This February ECSL was honored to have Cathryn Berger Kaye lead participants through a service learning immersion experience. Four Corners is a highly engaging activity that explores the stages of service learning first hand. Within the service learning methodology developed by Kaye, there are several elements that come in fours; four kinds of action research used to explore a community need and four types of service that can be performed, for example. Such concepts came to life during this dynamic experience. To help capture some of the discoveries made, here are “four” teachable moments participants explored as they immersed themselves in service learning:
Framing: One powerful motivator for service learning lies in the ability to frame the process from a student’s perspective. Their interests, skills and talents can be unveiled and utilized during the service learning process. Students can have a voice for societal issues they care about and be at the center of proactive ways to address their concerns.
Organizing: Students get real experience in community organizing as they explore questions like, “Who amongst us has skills and talents that can be put to good use during this process? Who in the community is doing something to address the societal issue at hand? How can we come together to provide a service for an unmet need in our community?”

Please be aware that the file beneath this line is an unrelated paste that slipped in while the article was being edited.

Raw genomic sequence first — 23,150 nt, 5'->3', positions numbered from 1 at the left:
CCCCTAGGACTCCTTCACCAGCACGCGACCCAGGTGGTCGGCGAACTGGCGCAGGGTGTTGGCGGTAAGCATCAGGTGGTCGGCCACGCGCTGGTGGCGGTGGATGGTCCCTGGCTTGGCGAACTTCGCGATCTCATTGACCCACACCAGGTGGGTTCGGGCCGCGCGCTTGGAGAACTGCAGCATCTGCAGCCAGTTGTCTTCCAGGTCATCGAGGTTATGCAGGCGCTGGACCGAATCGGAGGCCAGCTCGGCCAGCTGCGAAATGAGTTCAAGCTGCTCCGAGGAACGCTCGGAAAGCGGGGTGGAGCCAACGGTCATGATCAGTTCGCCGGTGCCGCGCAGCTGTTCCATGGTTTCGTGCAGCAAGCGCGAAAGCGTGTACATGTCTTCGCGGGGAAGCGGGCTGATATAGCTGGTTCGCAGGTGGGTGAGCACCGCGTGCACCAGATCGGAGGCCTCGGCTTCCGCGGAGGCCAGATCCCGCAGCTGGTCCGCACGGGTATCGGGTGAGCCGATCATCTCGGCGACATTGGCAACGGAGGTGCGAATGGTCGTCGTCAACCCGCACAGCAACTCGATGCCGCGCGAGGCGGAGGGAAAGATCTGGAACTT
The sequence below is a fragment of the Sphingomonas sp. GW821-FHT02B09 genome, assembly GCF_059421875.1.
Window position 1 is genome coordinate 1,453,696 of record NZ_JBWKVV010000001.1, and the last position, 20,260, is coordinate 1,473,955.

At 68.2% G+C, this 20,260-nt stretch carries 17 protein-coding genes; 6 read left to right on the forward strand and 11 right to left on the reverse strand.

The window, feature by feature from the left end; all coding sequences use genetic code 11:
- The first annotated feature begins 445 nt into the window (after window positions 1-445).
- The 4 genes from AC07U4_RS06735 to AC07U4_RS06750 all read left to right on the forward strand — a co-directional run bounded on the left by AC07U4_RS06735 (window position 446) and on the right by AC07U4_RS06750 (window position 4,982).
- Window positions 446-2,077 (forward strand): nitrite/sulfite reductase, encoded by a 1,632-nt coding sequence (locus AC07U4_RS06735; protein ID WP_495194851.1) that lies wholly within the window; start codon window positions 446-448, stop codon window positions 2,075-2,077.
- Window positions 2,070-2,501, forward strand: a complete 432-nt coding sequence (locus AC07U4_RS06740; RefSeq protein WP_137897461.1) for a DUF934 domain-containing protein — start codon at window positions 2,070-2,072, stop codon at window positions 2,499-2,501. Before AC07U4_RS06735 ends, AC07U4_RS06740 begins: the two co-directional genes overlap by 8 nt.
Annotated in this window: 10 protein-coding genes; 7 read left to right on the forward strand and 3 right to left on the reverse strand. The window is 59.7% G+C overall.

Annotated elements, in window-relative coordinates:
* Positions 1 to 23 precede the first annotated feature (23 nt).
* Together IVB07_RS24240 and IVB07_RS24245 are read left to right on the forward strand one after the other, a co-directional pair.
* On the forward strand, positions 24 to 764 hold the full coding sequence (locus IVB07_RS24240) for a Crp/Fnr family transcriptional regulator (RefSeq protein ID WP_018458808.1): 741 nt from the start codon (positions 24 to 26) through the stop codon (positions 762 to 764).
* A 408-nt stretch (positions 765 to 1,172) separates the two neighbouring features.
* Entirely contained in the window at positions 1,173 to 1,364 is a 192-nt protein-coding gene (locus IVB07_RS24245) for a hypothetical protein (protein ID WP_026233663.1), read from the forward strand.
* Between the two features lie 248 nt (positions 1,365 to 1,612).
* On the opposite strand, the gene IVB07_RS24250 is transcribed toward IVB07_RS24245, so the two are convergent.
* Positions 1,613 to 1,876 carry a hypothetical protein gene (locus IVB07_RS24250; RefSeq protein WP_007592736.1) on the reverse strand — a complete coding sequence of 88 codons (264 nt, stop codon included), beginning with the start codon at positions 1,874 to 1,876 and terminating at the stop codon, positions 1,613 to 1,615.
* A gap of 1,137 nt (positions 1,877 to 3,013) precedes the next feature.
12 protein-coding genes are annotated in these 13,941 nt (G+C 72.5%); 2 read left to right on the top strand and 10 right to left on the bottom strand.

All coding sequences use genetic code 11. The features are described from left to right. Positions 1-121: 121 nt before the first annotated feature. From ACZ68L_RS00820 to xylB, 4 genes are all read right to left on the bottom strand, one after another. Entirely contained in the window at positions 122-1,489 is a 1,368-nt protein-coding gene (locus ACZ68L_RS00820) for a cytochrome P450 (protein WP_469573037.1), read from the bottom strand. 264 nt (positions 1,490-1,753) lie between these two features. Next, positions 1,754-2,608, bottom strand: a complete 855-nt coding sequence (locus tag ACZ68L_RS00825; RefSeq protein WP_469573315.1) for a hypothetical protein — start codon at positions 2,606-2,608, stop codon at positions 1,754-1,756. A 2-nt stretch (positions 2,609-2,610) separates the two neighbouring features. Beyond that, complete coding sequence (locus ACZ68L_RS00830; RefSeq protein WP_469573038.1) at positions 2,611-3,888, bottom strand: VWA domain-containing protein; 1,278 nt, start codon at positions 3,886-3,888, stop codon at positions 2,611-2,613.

Understanding: When students engage in authentic investigation about their community, they come to a deeper understanding about what is needed to support the cause. When they use action research, they immerse themselves in real-life discovery through activities like interviewing or conducting surveys. Students and teachers alike come to know Confucius’ adage: I hear and I forget. I see and I remember. I do and I understand.
Reinforcing: Throughout the stages of service learning students get a chance to revisit skills they are building. For example, note-taking can be practiced when interviewing a community partner, and then reinforced as they do follow-up research with media content. Students may write letters to invite an expert into the classroom as a part of their investigation, and then revisit the skill again by writing thank you letters for their visit. Students develop proficiency for skills they are able to practice through repetition. They may come to see them as more valuable or practical too because they are serving a purpose within a real-world context.
Teachers, administrators and community organization representatives came together to explore these powerful elements of service learning. Four Corners: A Service Learning Immersion Experience became their road map for the service learning process. Now, they are equipped with tools to take their students on a service learning journey through the four seasons and to the four corners of the earth.